Since then, the 60,000 capacity stadium has undergone a process of "Arsenalisation" with the aim of restoring the club's rich heritage and history.
But it is the impact on the all important bank balance that has been most welcoming.
Arsenal’s match day revenue increased from £37.4m in their old Highbury stadium to over £90m in the new Emirates Stadium (equivalent to an additional income of over £1m per match), and that excludes other commercial revenue.
The financial success meant Arsenal could clear all their bank loans in 2010 and have been able to emerge as a club with arguably the best financial footing of any club in Europe, applauded by UEFA as the defining model for other clubs to follow in meeting the requirements of the UEFA Financial Fair Play initiative.
What better blueprint to follow?
So what better blueprint for the Hammers to follow for their own major move from their famous 35,000 seater Boleyn Ground home of 112 years to the 54,000 seater Olympic Stadium, which has the option to be increased to 66,000 in future years.
"Lots and lots (of lessons to be learned)," Barnard told Sports Pro.
"Arsenal is a fantastic club, the time I was at Arsenal it went through its major period of growth and move to the new stadium.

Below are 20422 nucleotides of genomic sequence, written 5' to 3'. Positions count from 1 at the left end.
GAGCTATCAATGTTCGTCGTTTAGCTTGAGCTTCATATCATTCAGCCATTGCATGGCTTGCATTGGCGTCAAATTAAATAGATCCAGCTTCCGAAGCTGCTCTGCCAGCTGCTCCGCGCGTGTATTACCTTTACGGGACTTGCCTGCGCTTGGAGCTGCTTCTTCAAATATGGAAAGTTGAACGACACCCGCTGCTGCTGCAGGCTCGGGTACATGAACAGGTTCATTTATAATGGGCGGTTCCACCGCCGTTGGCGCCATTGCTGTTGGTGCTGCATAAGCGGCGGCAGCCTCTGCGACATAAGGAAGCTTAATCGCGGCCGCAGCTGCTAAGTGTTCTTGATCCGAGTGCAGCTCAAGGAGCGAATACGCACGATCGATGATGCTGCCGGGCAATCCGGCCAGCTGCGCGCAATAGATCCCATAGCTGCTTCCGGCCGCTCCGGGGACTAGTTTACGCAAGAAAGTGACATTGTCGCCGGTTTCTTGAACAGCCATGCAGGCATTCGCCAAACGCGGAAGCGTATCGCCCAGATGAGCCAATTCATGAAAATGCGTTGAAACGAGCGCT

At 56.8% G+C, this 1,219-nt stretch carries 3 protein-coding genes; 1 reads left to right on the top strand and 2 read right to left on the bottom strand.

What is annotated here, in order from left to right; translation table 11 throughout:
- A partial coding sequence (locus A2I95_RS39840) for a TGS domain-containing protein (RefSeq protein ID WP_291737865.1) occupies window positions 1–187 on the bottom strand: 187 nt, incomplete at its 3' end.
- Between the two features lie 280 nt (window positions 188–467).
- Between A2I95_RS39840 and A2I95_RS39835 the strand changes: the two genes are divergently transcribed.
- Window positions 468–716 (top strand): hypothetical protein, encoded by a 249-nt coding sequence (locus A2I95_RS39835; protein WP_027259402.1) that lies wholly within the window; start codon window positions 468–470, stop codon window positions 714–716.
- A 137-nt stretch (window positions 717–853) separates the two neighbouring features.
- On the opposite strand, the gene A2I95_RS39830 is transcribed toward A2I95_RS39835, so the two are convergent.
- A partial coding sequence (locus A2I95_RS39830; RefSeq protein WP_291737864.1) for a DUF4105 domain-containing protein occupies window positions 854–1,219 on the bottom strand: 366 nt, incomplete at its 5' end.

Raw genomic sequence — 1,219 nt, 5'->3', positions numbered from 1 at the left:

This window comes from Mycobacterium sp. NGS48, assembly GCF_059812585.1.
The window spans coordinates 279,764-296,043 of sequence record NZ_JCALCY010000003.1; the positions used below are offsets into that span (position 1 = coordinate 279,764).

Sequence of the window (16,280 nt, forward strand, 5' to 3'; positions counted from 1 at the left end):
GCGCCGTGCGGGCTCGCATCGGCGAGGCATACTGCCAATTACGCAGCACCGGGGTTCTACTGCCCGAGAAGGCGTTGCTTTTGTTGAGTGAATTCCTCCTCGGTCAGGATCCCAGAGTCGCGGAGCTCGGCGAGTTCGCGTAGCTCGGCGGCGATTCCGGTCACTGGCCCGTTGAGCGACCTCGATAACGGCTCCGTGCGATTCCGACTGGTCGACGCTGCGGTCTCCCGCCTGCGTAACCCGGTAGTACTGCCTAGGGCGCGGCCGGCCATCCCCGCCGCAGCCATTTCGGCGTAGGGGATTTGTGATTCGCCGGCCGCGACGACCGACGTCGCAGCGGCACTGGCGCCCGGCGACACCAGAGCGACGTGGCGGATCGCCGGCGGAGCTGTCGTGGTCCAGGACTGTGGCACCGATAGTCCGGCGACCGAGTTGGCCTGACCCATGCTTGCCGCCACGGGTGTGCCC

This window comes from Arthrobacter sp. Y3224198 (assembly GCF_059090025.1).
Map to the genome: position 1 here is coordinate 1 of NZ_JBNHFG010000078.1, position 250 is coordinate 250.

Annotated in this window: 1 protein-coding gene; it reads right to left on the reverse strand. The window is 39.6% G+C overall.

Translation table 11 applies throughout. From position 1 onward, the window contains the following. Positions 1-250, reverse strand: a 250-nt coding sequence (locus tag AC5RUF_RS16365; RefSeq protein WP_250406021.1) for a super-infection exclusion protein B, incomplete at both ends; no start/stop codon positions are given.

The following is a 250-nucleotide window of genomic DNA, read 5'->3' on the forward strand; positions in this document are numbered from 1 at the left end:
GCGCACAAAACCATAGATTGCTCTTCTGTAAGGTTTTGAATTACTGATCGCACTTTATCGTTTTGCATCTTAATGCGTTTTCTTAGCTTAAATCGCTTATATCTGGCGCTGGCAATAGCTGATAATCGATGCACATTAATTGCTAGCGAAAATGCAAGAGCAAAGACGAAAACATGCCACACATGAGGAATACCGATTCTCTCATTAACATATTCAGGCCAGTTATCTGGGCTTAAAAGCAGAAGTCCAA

"So there is obvious synergies between my current role moving to a new stadium and the one that I went through at Arsenal.
"From that I think there's a lot of lessons in personnel and how to deal with resourcing that change and that move.
"And also educating the business and wider market to the importance of growth.
"I also think Arsenal did very well at professionalising the business and making sure commercial partnerships, because of their huge margin within that business, were seen as very important and that's we're trying to do at West Ham as well."
If, like Arsenal, the Hammers can get their stadium move right, then unlike the Gunners they will not be saddled by the huge costs of building the stadium in the first place.
So, it could leave the Hammers in a very healthy position to finally start challenging the Premier League's elite.